A prosecution lawyer has said a 22-year-old man accused of causing the fatal crash which killed his girlfriend has shown an ‘unwillingness to accept responsibility’ during his trial at Chester Crown Court.
Making his closing speech on Monday (October 5), Benjamin Myers, prosecuting, described the case as ‘very sad’ but urged the jury to use their common sense and experience when considering whether Richard Bromley, of Daniell Way in Great Boughton, is guilty of two counts of causing death by dangerous driving and causing death by careless driving while under the influence of alcohol.
Mr Myers said: “The human tragedy is obvious and it is natural to feel strong emotion.
“It may be natural to feel sympathy for Mr Bromley who, but for all of this, seems to be a decent young man.
“There are no answers in sympathy.
“Justice and fairness lies in the evidence.”
Miss Williams, who was 19-years-old, was killed instantly.
Mr Myers said that whatever Miss Williams did or did not do, ‘we are here because of how Richard Bromley was driving’.
“The prosecution case is that he drank too much, he drove too fast, he did not concentrate on what he was doing and all of that played a part in his losing control in coming out of that bend,” he added.
Earlier in the trial, Bromley told the court that he drank three and a half pints of lager between approximately 6pm and 9pm on the night of the tragedy.
But Mr Myers rejected this, saying that ‘in all likelihood’ Bromley had drunk more than that.
Mr Myers reminded the jury of the evidence of toxicologist Dr Mark Piper, whose analysis of a sample taken from Bromley more than two hours after the collision found that the level of alcohol in his blood was ‘not less than 111mg of alcohol to 100ml of blood’ – the legal limit in England and Wales is 80mg of alcohol for 100ml of blood.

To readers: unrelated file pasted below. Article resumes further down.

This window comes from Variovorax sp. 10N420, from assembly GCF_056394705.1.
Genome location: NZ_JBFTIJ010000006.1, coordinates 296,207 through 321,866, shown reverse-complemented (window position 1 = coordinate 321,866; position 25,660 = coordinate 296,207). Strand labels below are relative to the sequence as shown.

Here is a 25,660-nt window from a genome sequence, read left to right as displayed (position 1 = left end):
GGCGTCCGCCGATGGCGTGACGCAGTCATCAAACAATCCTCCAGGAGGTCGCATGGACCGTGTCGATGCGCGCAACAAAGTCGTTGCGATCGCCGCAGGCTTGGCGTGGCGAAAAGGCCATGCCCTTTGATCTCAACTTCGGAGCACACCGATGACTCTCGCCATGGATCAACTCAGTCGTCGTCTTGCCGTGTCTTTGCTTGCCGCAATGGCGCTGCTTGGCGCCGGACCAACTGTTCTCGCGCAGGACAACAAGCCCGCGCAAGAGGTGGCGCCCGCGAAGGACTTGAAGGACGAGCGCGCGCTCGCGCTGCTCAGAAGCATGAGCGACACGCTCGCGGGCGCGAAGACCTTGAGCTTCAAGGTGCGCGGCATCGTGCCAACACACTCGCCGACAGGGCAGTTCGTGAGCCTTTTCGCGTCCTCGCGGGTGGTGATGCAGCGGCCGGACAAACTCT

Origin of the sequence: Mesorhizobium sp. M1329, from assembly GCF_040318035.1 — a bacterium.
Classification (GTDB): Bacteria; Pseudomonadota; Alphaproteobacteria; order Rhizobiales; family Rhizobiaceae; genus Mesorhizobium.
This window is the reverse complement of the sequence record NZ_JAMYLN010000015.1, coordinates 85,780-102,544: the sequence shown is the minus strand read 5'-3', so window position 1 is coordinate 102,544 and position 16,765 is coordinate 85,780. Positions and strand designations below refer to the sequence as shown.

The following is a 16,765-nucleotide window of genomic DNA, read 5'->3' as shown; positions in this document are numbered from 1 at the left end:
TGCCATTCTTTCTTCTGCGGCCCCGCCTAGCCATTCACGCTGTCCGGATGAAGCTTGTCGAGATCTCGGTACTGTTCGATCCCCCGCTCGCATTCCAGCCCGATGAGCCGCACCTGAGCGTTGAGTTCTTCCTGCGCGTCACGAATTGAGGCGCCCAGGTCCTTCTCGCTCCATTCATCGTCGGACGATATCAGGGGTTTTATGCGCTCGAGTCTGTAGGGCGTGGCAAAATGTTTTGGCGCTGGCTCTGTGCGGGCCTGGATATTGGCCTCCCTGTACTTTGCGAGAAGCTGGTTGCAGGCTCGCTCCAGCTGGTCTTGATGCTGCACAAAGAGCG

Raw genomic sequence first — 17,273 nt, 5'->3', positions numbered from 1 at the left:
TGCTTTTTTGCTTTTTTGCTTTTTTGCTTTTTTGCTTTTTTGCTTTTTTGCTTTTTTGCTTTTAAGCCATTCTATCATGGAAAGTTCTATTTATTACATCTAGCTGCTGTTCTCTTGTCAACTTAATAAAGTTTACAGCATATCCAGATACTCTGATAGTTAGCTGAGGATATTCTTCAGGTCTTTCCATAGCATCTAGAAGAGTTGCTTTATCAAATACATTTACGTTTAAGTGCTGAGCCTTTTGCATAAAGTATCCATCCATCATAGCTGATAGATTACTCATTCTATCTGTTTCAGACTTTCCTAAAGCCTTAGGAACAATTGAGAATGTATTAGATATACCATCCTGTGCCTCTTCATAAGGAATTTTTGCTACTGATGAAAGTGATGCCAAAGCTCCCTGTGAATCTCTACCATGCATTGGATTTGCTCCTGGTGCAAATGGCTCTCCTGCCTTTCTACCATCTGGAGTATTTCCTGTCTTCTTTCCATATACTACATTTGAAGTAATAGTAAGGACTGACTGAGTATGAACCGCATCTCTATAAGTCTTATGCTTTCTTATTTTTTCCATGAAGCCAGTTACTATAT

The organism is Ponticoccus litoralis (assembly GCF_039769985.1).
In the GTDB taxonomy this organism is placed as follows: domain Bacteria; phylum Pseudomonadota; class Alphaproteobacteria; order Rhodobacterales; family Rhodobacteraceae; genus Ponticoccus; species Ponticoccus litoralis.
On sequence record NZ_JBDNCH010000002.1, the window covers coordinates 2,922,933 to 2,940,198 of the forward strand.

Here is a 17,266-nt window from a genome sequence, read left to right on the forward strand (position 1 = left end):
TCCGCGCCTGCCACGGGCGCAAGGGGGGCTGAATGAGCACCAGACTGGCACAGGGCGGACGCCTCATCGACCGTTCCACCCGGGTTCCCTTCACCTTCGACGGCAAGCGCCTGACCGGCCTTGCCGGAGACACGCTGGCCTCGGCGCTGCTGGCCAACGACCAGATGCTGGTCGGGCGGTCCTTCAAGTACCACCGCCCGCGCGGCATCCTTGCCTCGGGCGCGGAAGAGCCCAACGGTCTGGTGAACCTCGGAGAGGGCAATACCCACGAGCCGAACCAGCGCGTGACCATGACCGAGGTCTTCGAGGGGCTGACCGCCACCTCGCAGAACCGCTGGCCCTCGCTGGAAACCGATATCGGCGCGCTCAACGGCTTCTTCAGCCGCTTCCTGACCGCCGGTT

“Mr Bromley will accept no blame for any part of what happened,” Mr Myers said.
He also suggested that the defendant can be ‘less than frank when he wants to be’, citing the omission of any alcohol consumption from the prepared statement he gave to police during his first interview.
“It really covers a lot of detail,” Mr Myers said.
“We know however upset he was at that point, he is quite capable of putting down details that he wants to put down.
“He chose not to mention alcohol.
“The prosecution say it is obvious why and significant.
“It shows also that he knows how significant a part alcohol has played in this.”
Defence counsel Phillip Lucas countered, during his closing speech, that ‘alcohol consumption played no part’ in the events of June 24, 2013 and accused Mr Myers of ‘banging the alcohol drum very loudly’.
“The defence say that the accident was not caused by an argument or excessive speed or alcohol consumption,” Mr Lucas said, referring to the couple’s diagreement as ‘merely the backdrop’ in the case.
“This is a case where the vehicle was suddenly, without any notice whatsoever, steered to the left.”